- Top of page
- MATERIALS and METHODS
- LITERATURE CITED
- Supporting Information
The majority of cancer-related deaths result from metastasis, which has been associated with the presence of circulating tumor cells (CTCs). It has been shown that CTC cut-off values exist that predict for poorer overall survival in metastatic breast (≥5), prostate (≥5), and colorectal (≥3) cancer based on assessment of 7.5 ml of blood. Development of the CellSearch® system (Veridex) has allowed for sensitive enumeration of CTCs. In the current study, protocols were developed and optimized for use with the CellSearch system to characterize CTCs with respect to user-defined protein markers of interest in human blood samples, including the cancer stem cell marker CD44 and the apoptosis marker M-30. Flow cytometry (FCM) experiments were initially carried out to assess expression of CD44 and M-30 on MDA-MB-468 human tumor cells. Human blood samples were then spiked with MDA-MB-468 cells and processed with the appropriate antibody (CD44/M-30) on the CellSearch. Detailed optimization of CD44 was carried out on the CellSearch using various antibody concentrations, exposure times, and cell lines with varying CD44 expression. Troubleshooting experiments were undertaken to explain observed discrepancies between FCM and CellSearch results for the M-30 marker. After extensive optimization, the best CD44/M-30 concentrations and exposure times were determined to be 1.5/3.5 μg/ml and 0.2/0.8 s, respectively. The percentage of CD44+ tumor cells was 99.5 ± 0.39% by FCM and 98.8 ± 0.51% by the CellSearch system. The percentage of M-30+ tumor cells following paclitaxel treatment was 17.6 ± 1.18% by FCM and 10.9 ± 2.41% by CellSearch. Proper optimization of the CD44 marker was achieved; however, M-30 does not appear to be a suitable marker for use in this platform. Taken together, the current study provides a detailed description of the process of user-defined protein marker development and optimization using the CellSearch, and will be an important resource for the future development of protein marker assays by users of this platform. © 2012 International Society for Advancement of Cytometry
It has been estimated that 1,596,670 new cases of cancer will be diagnosed in the United States and 571,950 individuals will die from this disease in 2011 (1). The majority of these deaths are as a result of the development of metastases (2). These deaths are mainly due to the ineffectiveness of current therapies in treating metastatic disease and a general lack of understanding of the metastatic cascade. Metastatic disease has been correlated with the presence of circulating tumor cells (CTCs) in the blood (3). Detection of very small numbers of these rare cells has been shown to be predictive of overall survival in metastatic breast (4), prostate (5), and colorectal (6) cancer, where patients with ≥5 (breast and prostate) or ≥3 (colorectal) CTCs in 7.5 ml of blood have a poorer prognosis then those with fewer or no detectable CTCs.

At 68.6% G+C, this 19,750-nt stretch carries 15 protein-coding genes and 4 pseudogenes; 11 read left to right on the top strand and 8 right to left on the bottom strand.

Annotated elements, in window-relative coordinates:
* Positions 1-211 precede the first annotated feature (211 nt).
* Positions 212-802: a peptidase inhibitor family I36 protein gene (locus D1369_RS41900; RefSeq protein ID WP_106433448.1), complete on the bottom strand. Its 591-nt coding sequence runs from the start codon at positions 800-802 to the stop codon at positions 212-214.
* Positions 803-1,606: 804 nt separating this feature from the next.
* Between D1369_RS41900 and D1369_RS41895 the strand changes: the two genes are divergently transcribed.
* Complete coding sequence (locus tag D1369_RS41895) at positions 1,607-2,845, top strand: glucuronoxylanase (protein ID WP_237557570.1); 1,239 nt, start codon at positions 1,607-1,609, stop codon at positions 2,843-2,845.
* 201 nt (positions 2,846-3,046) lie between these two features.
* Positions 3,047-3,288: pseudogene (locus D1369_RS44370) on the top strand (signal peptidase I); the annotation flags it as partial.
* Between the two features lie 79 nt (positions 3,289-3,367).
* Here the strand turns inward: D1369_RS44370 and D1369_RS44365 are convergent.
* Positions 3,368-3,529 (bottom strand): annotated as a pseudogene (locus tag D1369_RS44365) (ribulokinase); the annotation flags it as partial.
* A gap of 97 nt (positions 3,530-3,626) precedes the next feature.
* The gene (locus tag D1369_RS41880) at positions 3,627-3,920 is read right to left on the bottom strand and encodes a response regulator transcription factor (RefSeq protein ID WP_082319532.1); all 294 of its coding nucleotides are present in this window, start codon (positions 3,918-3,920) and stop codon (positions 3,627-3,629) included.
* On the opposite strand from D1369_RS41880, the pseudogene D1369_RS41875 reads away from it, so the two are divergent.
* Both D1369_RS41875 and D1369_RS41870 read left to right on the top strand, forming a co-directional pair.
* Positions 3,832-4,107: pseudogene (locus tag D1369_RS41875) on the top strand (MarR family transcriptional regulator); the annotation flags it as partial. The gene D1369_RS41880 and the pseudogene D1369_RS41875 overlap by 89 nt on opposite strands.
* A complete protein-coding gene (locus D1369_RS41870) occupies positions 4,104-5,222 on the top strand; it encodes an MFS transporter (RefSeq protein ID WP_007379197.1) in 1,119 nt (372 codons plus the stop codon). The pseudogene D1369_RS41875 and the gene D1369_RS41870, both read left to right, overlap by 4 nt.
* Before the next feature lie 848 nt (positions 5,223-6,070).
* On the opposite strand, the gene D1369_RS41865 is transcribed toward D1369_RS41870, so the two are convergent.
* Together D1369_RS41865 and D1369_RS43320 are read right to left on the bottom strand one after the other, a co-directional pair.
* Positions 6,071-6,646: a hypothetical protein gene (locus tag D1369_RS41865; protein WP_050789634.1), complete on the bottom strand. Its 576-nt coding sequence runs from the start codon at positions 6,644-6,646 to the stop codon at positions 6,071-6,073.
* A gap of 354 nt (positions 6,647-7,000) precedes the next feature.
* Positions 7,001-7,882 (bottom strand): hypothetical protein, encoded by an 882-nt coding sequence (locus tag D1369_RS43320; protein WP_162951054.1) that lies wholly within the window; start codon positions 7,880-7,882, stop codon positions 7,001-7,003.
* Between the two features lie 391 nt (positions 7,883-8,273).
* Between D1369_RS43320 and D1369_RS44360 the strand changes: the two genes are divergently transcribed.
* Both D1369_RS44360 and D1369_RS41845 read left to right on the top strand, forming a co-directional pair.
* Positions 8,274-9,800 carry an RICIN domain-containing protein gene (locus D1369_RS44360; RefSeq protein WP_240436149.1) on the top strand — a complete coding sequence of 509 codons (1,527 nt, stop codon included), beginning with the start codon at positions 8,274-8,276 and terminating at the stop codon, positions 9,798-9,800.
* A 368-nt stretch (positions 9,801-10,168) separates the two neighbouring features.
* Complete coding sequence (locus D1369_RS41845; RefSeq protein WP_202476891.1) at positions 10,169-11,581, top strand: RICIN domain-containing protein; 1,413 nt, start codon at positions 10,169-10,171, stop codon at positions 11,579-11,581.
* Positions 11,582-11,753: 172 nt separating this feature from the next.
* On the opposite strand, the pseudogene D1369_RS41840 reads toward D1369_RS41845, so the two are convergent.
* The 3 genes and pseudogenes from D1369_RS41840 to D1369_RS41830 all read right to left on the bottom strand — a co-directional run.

Several methods have been utilized to enrich and detect CTCs, including density-gradient centrifugation (7, 8), immunomagnetic selection (9, 10), polymerase chain reaction (PCR)-based assays (11, 12), and flow cytometry (FCM) techniques (13, 14). All of these approaches have unique advantages and disadvantages; however, one commonality they all share is a lack of standardization; a necessity for use in the clinical setting. The development of the U.S. Food and Drug Administration (FDA) cleared CellSearch® system by Veridex provides a standardized method for the sensitive detection and quantification of these rare CTCs in human blood using fluorescence microscopy and immunology based techniques (4–6). This system is currently considered the gold standard in CTC enumeration and is the only CTC platform approved for in vitro diagnostic (IVD) use in the clinic at the present time.
The CellSearch system consists of two components, (i) the CellTracks® AutoPrep® system, which automates the blood sample preparation, and (ii) the CellTracks Analyzer II®, which scans the prepared samples. The CellTracks AutoPrep system uses an antibody mediated, ferrofluid-based magnetic separation technique and differential staining with fluorescent particles to distinguish CTCs from contaminating leukocytes in blood samples. Initially, the system performs a positive epithelial cell adhesion molecule (EpCAM) selection for CTCs using antiEpCAM antibodies conjugated to iron nanoparticles incubated in a magnetic field. The remainder of the fluid is then aspirated, selected tumor cells are resuspended, and fluorescently labeled antibodies and nuclear stain are added. This sample is then incubated in a magnetic cartridge, called a Magnest™, and scanned using the CellTracks Analyzer II.
The CellTracks Analyzer II utilizes a 10× objective lens to scan samples using different filters, each with the exposure time optimized to the appropriate fluorescent particle. CTCs are identified by binding anti-EpCAM, anti-pan-cytokeratin (CK)-phycoerythrin (PE) (CK8, 18, and 19), and the DNA stain 4′,6-diamidino-2-phenylindole (DAPI). Leukocytes are identified by staining with anti-CD45-allophycocyanin (APC) and DAPI. After the scan is complete, a gallery of computer-defined potential tumor cells is presented, from which the user must select, via qualitative analysis, which cells are CTCs based on the differential staining discussed earlier. The CellSearch system has been primarily utilized for the detection and enumeration of these rare cells. However, this platform does allow for single-cell characterization of CTCs for user-defined markers of interest, using an additional fluorescein isothiocyanate (FITC) fluorescence channel not required for CTC identification and enumeration (15). However, the detailed process for user-defined protein marker assay development and optimization using this platform is not well-defined.